Drone Strike on Saudi Oil Heightens Tensions Between U.S. and Iran
The Trump administration’s response to the recent missile strike against Saudi Arabia has drawn the public eye and exacerbated tensions in the Persian Gulf. An unidentified drone attack was carried out against an oil processing plant owned by Saudi Arabia on September 14. The strike incapacitated the plant and cut Saudi oil production in half.
These attacks have become the most recent proxy issue amid increasing tensions between Washington and the Iranian government. Saudi Arabia has been a key ally with the United States for decades, which imports nine percent of its oil from Saudi Arabia. While Houthi rebels have claimed responsibility for the strike, U.S. officials rejected these claims, instead alleging that Iranian forces are to blame.
U.S. allegations have been met with resistance from both Iran and Saudi Arabia. Iran denies any involvement with the attack, and Saudi Arabia disputes U.S. claims, citing a lack of thorough evidence.
This is only the most recent iteration of anti-Iran statements by the Trump administration. Frequent threats of military action, economic sanctions, and inflammatory rhetoric mark the relations between the two countries. Tensions escalated during the Trump administration, beginning with Trump’s abandonment of the Iran nuclear deal concluded by President Barack Obama in 2015, and followed by reinstatement of sanctions. The conflict reached a new high in early summer 2019 when the U.S. blamed attacks against oil tankers in the Gulf of Oman on Iran.
The U.S. alliance with Saudi Arabia has been a point of controversy and several U.S. politicians have criticized Saudi Arabia for its policies, both at home and abroad. Saudi Arabia has been a key player in prolonging the civil war in Yemen, a conflict with human tolls reaching into the tens of thousands. In April, Congress passed a resolution pledging to end U.S. support of the war, a measure Trump will most likely veto in order to preserve relations with Saudi Arabia. Furthermore, the assassination of journalist and Saudi dissident Jamal Khashoggi inside the Saudi consulate in Istanbul brought significant international coverage. Despite the controversy, oil interests have kept the U.S. as a firm supporter of the regime.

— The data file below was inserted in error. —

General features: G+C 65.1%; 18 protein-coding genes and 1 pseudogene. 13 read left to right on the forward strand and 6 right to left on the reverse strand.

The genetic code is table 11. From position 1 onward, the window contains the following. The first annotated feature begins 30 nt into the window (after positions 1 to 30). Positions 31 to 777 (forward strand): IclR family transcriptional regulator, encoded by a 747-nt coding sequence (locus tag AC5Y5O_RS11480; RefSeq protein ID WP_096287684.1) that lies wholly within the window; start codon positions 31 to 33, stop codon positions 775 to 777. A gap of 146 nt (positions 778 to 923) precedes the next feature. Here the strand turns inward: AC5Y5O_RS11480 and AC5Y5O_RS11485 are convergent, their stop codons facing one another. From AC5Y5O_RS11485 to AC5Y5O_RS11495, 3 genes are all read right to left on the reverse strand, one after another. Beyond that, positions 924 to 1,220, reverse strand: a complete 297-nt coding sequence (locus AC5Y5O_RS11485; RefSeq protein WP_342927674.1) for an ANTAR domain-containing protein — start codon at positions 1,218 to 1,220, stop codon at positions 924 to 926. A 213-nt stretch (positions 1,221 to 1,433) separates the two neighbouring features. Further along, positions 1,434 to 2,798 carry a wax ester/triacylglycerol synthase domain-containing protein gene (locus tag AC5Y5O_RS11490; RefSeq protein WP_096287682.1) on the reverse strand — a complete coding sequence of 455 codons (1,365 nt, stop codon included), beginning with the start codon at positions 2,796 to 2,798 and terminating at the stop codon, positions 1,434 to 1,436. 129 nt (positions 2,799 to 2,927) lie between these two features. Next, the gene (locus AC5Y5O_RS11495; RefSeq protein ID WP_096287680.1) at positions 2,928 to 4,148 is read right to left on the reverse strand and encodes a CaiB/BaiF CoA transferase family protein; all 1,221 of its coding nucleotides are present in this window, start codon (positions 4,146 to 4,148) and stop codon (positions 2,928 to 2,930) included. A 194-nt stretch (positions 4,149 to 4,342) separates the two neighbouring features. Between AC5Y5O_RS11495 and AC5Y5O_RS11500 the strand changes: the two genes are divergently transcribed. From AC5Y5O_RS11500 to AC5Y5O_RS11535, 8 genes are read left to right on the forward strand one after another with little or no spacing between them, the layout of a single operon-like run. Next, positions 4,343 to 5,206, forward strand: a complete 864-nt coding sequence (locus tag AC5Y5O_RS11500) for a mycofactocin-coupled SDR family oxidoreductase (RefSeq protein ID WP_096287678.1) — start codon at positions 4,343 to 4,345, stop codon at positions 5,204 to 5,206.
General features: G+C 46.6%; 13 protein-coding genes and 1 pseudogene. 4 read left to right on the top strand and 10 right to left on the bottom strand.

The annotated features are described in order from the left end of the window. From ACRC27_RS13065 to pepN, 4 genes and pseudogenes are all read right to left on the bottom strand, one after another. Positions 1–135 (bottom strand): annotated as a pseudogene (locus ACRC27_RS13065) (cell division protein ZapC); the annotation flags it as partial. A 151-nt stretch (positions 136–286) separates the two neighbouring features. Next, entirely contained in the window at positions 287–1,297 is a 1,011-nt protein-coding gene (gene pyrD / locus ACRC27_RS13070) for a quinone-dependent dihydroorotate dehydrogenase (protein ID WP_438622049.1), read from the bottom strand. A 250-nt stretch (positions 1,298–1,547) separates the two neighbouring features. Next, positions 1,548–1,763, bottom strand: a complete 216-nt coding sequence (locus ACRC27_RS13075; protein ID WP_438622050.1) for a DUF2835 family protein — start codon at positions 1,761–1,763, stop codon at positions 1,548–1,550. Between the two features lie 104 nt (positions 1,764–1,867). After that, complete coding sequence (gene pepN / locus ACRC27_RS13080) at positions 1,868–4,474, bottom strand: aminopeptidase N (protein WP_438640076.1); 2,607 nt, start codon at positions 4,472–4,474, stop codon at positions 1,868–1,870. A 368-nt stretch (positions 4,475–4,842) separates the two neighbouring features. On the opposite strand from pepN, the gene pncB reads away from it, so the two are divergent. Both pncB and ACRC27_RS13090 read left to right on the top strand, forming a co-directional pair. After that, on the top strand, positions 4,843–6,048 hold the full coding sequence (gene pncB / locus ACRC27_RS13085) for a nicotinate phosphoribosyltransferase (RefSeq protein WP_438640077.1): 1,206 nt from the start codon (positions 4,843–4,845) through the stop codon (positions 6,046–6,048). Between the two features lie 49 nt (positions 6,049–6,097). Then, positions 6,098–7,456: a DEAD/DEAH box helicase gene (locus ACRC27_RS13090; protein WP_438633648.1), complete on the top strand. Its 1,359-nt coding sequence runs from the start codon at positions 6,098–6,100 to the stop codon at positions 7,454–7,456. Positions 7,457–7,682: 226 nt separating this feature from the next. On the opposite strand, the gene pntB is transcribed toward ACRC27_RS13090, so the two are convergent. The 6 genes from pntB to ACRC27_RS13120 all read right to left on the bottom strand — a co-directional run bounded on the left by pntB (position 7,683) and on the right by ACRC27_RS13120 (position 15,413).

The United States’s historical intervention in Iran has created deep-seated mistrusts. The malevolence began in 1953 when U.S. forces ousted the democratically elected Iranian Prime Minister Mohammad Mossadeq and worsened in 1979 when Iranian protests held U.S. citizens hostage within the embassy. While the Obama administration pursued a de-escalation with the Iran nuclear deal, the Trump administration has reversed these measures and exacerbated tensions.
These rising tensions have created international anxiety at the threat of war between the two powers. While the Trump administration has not given any indication of immediate military action, the message to Iran remains the same: “locked and loaded.”